In the case that the printer 24 is powered only by batteries, rather than having the cable 22 transmitting power from the base station 20, the amount of charge remaining in the batteries may be monitored an displayed on a display of the printer 24, and/or on the display 12 of the computer 10. If rechargeable batteries are used, the battery monitoring system could also be used to control the charge/discharge cycle of the battery pack to maximise battery life. This could also enable rapid recharging of the batteries. Such a battery management system could also indicate that there was sufficient energy remaining in the battery pack to complete the current task.
The print mechanism of the printer will now be described with reference to FIG. 2. The printer 24 has a housing 200, the underside of which can be abutted against the surface of the image receiving medium to be printed. A print face 11 is defined by the scanning range of an ink jet print head cartridge 126 which can be replaced using the cartridge release mechanism described above. The ink jet print head cartridge 126 is mounted for movement along a write axis 128 by virtue of cooperating lead screw 130 and nut 132. The movement is controlled by a motor 134 (stepper or DC depending on the nature of the print head). The position of the write axis 128 can be altered by an indexing axis lead screw and bush 136 controlled by a further stepper motor 138. Reference numeral 140 designates a stability bar which extends parallel to the write axis 128, the ink jet print head cartridge 126 being mounted between the write axis 128 and the stability bar 140. Reference numeral 142 designates an indexing axis stability bar and bush.
If a Think jet print head is used, a DC motor and encoder may be used in place of a stepper motor.
The printer also includes an electronic controller 100 having a microprocessor for controlling movement of the motor 34 and generating signals for controlling the print head and having a buffer memory for storing data. The microprocessor is capable of converting data from a computer to which the device is connected into a format suitable for driving the print head. The buffer memory can store information in a variety of formats to enable the printer to work with a variety of computer equipment.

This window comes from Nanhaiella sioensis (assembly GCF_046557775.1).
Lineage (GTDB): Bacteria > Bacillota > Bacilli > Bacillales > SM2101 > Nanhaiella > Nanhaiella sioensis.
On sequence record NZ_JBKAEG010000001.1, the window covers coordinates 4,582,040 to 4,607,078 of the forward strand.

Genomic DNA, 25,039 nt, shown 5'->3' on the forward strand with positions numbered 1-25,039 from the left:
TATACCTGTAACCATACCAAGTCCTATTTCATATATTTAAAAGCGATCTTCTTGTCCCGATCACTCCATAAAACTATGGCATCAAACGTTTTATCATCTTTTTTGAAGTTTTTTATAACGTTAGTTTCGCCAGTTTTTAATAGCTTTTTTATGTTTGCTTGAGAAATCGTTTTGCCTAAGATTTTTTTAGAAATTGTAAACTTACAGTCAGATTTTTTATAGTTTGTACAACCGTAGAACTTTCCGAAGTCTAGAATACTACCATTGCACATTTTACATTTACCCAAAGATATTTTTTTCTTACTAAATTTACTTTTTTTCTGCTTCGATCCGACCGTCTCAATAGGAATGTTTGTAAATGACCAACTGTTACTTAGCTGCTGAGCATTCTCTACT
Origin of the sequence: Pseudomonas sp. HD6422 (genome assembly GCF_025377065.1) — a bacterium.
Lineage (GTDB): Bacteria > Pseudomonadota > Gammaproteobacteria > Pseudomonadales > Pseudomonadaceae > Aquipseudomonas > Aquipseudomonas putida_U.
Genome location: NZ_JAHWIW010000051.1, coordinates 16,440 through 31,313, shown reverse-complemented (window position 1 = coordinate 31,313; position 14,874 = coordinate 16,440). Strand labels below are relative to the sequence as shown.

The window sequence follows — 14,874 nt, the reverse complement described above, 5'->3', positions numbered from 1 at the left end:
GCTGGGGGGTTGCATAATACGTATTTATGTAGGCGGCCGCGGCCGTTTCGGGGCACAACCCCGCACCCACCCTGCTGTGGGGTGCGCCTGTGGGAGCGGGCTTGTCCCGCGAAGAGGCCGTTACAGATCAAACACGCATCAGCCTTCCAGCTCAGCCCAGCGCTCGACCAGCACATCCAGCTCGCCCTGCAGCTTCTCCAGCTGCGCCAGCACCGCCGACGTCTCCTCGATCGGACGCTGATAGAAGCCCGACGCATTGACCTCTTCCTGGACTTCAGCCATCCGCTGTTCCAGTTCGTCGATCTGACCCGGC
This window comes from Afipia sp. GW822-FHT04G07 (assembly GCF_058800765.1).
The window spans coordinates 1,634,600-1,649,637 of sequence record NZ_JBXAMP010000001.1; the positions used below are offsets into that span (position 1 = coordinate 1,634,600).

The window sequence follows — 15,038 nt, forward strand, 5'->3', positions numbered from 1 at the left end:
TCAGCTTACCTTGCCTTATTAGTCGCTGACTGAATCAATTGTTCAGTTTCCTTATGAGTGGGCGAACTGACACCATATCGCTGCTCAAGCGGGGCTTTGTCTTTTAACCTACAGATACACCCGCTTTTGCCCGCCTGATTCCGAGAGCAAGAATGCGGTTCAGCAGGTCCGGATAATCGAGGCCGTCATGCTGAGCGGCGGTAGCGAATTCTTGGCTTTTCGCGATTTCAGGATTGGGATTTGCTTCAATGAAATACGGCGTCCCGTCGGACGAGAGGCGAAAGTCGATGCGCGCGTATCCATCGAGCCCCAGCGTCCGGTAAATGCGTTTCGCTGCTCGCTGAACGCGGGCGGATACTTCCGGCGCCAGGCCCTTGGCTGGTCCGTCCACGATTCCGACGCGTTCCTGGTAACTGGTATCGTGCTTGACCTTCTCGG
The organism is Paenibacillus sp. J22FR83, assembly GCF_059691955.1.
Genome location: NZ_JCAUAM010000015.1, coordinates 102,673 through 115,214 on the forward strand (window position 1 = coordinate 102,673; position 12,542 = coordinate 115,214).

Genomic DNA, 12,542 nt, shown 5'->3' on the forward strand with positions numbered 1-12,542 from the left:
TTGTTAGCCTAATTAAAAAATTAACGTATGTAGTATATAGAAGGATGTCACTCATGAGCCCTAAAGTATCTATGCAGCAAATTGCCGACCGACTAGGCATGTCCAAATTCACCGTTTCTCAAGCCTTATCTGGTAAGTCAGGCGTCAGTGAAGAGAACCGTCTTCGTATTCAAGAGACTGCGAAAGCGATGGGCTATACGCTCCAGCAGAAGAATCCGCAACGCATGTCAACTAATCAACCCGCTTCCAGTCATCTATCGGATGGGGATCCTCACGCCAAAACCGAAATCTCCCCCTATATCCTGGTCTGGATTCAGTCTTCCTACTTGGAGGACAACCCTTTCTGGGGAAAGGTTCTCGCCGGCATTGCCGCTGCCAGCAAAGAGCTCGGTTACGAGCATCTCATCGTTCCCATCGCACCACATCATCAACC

In FIG. 2, the line 120 defines the extent of travel of the print cartridge 126 in the X and Y directions. Referring now to FIG. 3, a print area 122 which is denoted inside the dotted lines 122 a is defined which does not use up the full extent of travel of the print head cartridge 126. Additional travel is required so that the print head can be accelerated/decelerated to and from optimum print speed and hence firing frequency. If print occurs during acceleration/deceleration, it is necessary to deviate from the print head specified firing frequency and print quality will deteriorate.
FIG. 3a shows the underside of the printing apparatus with all of the drive features removed for the sake of clarity. Thus, it discloses only the travel area 120, the print area 122 and absorbent strips 124. These absorbent strips are placed along the edges of the area of travel of the print head and outside the printing area 122. These absorbent strips allow maintenance of the print head cartridge 126 by allowing ink to be ejected outside the print zone in order to purge the print nozzles and reduce the risk of clogged nozzles. Thus, the unprinted region between lines 120 and 122 a is used for interim spitting to maintain the print cartridge function by preventing individual jets from blocking. The strips of absorbent material may be replaced and are attached to the base of the printer and used to collect any drops of ink spat out to help maintain the print cartridge print quality. The strips should extend beyond the print head travel area to increase their effective ink capacity. Ink will wick out from the actual “spit” position to the extreme edges of the strips.
FIGS. 3b and 3 c illustrate the concept in more detail, with extraneous components removed for the sake of clarity. That is, in FIG. 3c, reference numeral 124 denotes a rectangular absorbent strip. Reference numeral 230 denotes a thin fixed guide mounted on the bottom face of the printer 24 in the centre of which a rectangular aperture is provided (see also FIG. 3b). The print face is defined within the rectangular aperture. The guide is shown on the substrate in FIG. 3b to illustrate its function to allow the print cartridge 126 to pass over it to print to the edge of the print area defined by it.